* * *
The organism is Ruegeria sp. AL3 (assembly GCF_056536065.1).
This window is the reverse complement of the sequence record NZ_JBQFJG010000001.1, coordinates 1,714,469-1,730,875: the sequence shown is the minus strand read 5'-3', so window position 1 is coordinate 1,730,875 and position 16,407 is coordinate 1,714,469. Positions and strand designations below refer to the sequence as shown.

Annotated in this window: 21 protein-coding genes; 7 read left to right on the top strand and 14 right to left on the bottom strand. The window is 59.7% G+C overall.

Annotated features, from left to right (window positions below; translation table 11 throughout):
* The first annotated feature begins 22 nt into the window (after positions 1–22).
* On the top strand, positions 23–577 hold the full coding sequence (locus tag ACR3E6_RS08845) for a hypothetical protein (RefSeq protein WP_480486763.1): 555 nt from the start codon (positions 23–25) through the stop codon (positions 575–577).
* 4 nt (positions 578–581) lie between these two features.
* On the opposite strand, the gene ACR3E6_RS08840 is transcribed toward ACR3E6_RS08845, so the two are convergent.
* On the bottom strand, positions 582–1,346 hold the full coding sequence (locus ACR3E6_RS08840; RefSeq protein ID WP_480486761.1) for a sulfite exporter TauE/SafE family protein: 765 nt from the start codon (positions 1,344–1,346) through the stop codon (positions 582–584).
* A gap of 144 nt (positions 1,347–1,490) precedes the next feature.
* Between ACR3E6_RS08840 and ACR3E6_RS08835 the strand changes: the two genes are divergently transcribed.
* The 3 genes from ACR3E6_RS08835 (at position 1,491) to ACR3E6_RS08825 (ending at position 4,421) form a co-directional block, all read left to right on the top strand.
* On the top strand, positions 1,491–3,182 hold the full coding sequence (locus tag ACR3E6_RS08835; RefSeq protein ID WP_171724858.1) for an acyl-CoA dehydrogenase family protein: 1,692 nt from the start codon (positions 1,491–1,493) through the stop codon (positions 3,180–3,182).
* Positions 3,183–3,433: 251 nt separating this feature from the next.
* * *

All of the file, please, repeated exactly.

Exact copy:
The organism is Ruegeria sp. AL3 (assembly GCF_056536065.1).
This window is the reverse complement of the sequence record NZ_JBQFJG010000001.1, coordinates 1,714,469-1,730,875: the sequence shown is the minus strand read 5'-3', so window position 1 is coordinate 1,730,875 and position 16,407 is coordinate 1,714,469. Positions and strand designations below refer to the sequence as shown.

Annotated in this window: 21 protein-coding genes; 7 read left to right on the top strand and 14 right to left on the bottom strand. The window is 59.7% G+C overall.

Annotated features, from left to right (window positions below; translation table 11 throughout):
* The first annotated feature begins 22 nt into the window (after positions 1–22).
* On the top strand, positions 23–577 hold the full coding sequence (locus tag ACR3E6_RS08845) for a hypothetical protein (RefSeq protein WP_480486763.1): 555 nt from the start codon (positions 23–25) through the stop codon (positions 575–577).
* 4 nt (positions 578–581) lie between these two features.
* On the opposite strand, the gene ACR3E6_RS08840 is transcribed toward ACR3E6_RS08845, so the two are convergent.
* On the bottom strand, positions 582–1,346 hold the full coding sequence (locus ACR3E6_RS08840; RefSeq protein ID WP_480486761.1) for a sulfite exporter TauE/SafE family protein: 765 nt from the start codon (positions 1,344–1,346) through the stop codon (positions 582–584).
* A gap of 144 nt (positions 1,347–1,490) precedes the next feature.
* Between ACR3E6_RS08840 and ACR3E6_RS08835 the strand changes: the two genes are divergently transcribed.
* The 3 genes from ACR3E6_RS08835 (at position 1,491) to ACR3E6_RS08825 (ending at position 4,421) form a co-directional block, all read left to right on the top strand.
* On the top strand, positions 1,491–3,182 hold the full coding sequence (locus tag ACR3E6_RS08835; RefSeq protein ID WP_171724858.1) for an acyl-CoA dehydrogenase family protein: 1,692 nt from the start codon (positions 1,491–1,493) through the stop codon (positions 3,180–3,182).
* Positions 3,183–3,433: 251 nt separating this feature from the next.